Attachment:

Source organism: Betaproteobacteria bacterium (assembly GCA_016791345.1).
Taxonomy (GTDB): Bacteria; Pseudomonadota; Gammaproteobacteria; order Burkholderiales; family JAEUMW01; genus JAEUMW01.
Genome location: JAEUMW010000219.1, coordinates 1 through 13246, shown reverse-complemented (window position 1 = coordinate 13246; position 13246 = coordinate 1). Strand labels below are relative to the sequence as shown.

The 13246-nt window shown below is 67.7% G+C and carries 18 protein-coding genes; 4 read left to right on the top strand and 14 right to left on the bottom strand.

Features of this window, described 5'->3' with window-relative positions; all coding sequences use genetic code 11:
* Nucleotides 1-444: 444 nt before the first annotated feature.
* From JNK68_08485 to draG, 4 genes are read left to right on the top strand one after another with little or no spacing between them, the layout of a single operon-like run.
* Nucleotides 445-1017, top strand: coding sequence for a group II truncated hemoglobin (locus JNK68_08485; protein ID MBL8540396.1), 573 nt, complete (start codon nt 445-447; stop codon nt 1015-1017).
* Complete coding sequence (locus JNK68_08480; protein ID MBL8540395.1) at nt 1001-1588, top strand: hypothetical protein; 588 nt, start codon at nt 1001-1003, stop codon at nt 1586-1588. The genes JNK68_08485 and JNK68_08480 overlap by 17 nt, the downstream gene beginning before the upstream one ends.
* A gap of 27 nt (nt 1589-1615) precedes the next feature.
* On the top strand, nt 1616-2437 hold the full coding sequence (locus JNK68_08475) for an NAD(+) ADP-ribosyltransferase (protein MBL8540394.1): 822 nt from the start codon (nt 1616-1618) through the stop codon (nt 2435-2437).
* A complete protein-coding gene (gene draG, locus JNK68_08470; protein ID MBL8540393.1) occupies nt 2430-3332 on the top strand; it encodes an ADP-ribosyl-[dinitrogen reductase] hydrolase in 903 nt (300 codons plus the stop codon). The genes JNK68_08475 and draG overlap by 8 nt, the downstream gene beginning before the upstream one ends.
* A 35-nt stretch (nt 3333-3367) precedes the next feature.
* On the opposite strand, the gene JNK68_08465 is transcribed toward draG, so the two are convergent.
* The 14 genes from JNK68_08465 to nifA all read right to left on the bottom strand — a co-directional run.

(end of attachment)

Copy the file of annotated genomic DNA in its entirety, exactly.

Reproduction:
Source organism: Betaproteobacteria bacterium (assembly GCA_016791345.1).
Taxonomy (GTDB): Bacteria; Pseudomonadota; Gammaproteobacteria; order Burkholderiales; family JAEUMW01; genus JAEUMW01.
Genome location: JAEUMW010000219.1, coordinates 1 through 13246, shown reverse-complemented (window position 1 = coordinate 13246; position 13246 = coordinate 1). Strand labels below are relative to the sequence as shown.

The 13246-nt window shown below is 67.7% G+C and carries 18 protein-coding genes; 4 read left to right on the top strand and 14 right to left on the bottom strand.

Features of this window, described 5'->3' with window-relative positions; all coding sequences use genetic code 11:
* Nucleotides 1-444: 444 nt before the first annotated feature.
* From JNK68_08485 to draG, 4 genes are read left to right on the top strand one after another with little or no spacing between them, the layout of a single operon-like run.
* Nucleotides 445-1017, top strand: coding sequence for a group II truncated hemoglobin (locus JNK68_08485; protein ID MBL8540396.1), 573 nt, complete (start codon nt 445-447; stop codon nt 1015-1017).
* Complete coding sequence (locus JNK68_08480; protein ID MBL8540395.1) at nt 1001-1588, top strand: hypothetical protein; 588 nt, start codon at nt 1001-1003, stop codon at nt 1586-1588. The genes JNK68_08485 and JNK68_08480 overlap by 17 nt, the downstream gene beginning before the upstream one ends.
* A gap of 27 nt (nt 1589-1615) precedes the next feature.
* On the top strand, nt 1616-2437 hold the full coding sequence (locus JNK68_08475) for an NAD(+) ADP-ribosyltransferase (protein MBL8540394.1): 822 nt from the start codon (nt 1616-1618) through the stop codon (nt 2435-2437).
* A complete protein-coding gene (gene draG, locus JNK68_08470; protein ID MBL8540393.1) occupies nt 2430-3332 on the top strand; it encodes an ADP-ribosyl-[dinitrogen reductase] hydrolase in 903 nt (300 codons plus the stop codon). The genes JNK68_08475 and draG overlap by 8 nt, the downstream gene beginning before the upstream one ends.
* A 35-nt stretch (nt 3333-3367) precedes the next feature.
* On the opposite strand, the gene JNK68_08465 is transcribed toward draG, so the two are convergent.
* The 14 genes from JNK68_08465 to nifA all read right to left on the bottom strand — a co-directional run.